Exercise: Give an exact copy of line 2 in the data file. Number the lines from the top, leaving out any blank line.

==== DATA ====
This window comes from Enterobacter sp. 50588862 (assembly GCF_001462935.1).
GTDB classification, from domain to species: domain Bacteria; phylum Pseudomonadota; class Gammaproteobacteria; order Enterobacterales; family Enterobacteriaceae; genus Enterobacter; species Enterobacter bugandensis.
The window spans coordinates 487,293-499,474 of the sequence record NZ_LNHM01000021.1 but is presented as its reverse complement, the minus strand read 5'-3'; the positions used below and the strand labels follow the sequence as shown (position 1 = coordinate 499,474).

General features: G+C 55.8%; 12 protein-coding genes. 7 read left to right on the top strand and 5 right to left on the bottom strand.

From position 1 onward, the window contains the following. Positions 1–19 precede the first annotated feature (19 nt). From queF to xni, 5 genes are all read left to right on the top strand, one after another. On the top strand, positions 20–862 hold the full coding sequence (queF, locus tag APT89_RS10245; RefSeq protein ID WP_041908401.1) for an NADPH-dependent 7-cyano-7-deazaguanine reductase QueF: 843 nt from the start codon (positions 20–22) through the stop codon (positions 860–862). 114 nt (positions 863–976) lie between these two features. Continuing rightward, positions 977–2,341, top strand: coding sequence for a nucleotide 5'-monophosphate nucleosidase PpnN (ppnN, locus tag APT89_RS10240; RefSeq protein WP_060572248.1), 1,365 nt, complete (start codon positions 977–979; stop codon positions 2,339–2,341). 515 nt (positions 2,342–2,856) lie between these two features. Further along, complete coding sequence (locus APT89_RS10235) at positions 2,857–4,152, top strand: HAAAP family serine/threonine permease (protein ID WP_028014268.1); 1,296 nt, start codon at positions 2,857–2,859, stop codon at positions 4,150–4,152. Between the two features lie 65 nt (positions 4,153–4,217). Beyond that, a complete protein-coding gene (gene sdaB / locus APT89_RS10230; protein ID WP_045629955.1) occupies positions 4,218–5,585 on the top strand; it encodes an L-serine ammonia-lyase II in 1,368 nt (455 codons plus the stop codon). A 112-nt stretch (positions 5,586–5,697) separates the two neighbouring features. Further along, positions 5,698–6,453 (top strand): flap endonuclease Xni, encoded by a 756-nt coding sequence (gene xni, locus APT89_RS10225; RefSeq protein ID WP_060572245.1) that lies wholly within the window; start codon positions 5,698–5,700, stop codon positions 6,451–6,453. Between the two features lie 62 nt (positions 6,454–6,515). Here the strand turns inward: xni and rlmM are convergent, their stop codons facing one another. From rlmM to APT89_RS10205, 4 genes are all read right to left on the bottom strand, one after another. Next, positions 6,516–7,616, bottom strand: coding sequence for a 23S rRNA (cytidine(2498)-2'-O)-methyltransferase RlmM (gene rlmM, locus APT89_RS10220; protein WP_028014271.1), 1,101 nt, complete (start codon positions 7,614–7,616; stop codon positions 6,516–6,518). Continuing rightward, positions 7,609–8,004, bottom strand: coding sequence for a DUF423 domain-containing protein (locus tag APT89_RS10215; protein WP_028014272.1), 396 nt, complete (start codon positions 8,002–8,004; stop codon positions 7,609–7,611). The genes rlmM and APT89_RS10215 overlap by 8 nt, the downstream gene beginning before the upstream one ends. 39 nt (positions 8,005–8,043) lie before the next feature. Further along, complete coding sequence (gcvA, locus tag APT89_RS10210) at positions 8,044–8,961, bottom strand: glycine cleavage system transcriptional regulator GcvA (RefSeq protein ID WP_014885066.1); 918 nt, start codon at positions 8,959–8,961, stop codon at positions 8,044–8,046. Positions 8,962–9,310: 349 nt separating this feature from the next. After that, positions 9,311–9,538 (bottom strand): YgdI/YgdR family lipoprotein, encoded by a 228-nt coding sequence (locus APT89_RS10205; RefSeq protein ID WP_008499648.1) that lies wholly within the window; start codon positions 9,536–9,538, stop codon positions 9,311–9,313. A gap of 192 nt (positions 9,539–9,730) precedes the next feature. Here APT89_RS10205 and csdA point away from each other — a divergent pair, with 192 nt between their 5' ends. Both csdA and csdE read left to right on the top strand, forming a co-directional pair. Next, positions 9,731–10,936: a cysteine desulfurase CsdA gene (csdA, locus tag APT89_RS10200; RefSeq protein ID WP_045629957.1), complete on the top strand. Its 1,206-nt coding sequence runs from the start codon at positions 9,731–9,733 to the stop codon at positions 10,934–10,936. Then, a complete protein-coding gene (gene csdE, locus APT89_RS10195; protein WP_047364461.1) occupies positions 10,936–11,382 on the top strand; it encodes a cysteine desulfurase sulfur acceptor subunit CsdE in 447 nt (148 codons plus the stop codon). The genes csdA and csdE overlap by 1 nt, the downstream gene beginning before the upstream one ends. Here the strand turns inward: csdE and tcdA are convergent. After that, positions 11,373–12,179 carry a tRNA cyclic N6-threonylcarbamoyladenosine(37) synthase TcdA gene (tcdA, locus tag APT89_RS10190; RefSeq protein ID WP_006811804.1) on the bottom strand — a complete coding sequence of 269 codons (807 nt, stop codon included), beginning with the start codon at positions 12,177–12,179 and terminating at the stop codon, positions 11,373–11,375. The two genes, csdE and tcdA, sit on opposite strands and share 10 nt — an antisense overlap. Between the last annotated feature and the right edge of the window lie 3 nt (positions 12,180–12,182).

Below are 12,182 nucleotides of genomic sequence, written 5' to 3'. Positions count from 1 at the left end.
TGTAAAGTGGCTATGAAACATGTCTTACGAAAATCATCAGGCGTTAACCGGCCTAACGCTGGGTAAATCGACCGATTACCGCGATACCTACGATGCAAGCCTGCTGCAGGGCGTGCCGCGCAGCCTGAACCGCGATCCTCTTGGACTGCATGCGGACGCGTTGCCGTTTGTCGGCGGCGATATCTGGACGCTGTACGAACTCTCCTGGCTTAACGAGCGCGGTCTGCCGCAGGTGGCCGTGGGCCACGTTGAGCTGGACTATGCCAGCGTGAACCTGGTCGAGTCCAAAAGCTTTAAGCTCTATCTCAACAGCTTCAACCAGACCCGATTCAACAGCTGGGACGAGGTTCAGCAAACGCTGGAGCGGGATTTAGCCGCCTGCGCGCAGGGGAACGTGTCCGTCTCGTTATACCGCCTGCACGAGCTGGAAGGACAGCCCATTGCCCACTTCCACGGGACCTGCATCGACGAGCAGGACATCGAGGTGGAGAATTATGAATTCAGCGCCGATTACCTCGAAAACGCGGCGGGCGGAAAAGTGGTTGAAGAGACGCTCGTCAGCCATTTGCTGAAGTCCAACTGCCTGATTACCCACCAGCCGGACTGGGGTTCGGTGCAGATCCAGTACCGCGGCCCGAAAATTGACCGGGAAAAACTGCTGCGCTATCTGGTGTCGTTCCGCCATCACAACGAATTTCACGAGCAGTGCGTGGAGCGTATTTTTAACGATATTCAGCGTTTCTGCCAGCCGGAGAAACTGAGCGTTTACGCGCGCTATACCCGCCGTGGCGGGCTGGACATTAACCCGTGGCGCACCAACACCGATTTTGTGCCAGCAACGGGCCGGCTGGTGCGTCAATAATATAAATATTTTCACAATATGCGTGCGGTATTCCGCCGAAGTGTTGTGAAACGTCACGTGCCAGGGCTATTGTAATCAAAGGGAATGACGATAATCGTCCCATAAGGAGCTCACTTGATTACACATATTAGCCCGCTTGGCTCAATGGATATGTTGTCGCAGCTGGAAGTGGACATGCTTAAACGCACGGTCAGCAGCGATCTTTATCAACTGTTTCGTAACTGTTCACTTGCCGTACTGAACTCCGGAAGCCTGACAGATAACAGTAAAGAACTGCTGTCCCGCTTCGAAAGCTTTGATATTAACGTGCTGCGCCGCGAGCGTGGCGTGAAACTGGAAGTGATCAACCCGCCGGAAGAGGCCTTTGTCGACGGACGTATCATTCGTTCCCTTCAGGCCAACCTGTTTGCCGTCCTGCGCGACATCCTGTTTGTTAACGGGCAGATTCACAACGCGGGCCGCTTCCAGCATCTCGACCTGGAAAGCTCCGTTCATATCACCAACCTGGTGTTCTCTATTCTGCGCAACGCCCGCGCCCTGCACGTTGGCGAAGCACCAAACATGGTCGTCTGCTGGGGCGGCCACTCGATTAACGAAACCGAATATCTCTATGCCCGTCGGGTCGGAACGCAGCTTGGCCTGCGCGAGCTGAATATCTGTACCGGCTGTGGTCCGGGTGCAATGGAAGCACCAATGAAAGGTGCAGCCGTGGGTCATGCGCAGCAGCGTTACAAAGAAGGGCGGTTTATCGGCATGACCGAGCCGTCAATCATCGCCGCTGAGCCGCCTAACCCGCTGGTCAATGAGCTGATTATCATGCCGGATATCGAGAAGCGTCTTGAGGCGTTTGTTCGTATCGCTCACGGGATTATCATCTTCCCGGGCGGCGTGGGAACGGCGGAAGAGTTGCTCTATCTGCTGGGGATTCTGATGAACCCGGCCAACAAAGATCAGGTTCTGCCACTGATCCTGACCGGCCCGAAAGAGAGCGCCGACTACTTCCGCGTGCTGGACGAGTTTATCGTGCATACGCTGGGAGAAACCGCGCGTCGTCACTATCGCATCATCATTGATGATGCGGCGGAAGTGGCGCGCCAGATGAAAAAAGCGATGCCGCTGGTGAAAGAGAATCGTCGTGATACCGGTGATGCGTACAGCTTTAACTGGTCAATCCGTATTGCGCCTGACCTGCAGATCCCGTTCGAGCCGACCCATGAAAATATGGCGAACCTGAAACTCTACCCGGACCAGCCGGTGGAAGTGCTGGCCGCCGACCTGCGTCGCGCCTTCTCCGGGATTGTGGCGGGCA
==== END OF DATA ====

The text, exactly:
GTDB classification, from domain to species: domain Bacteria; phylum Pseudomonadota; class Gammaproteobacteria; order Enterobacterales; family Enterobacteriaceae; genus Enterobacter; species Enterobacter bugandensis.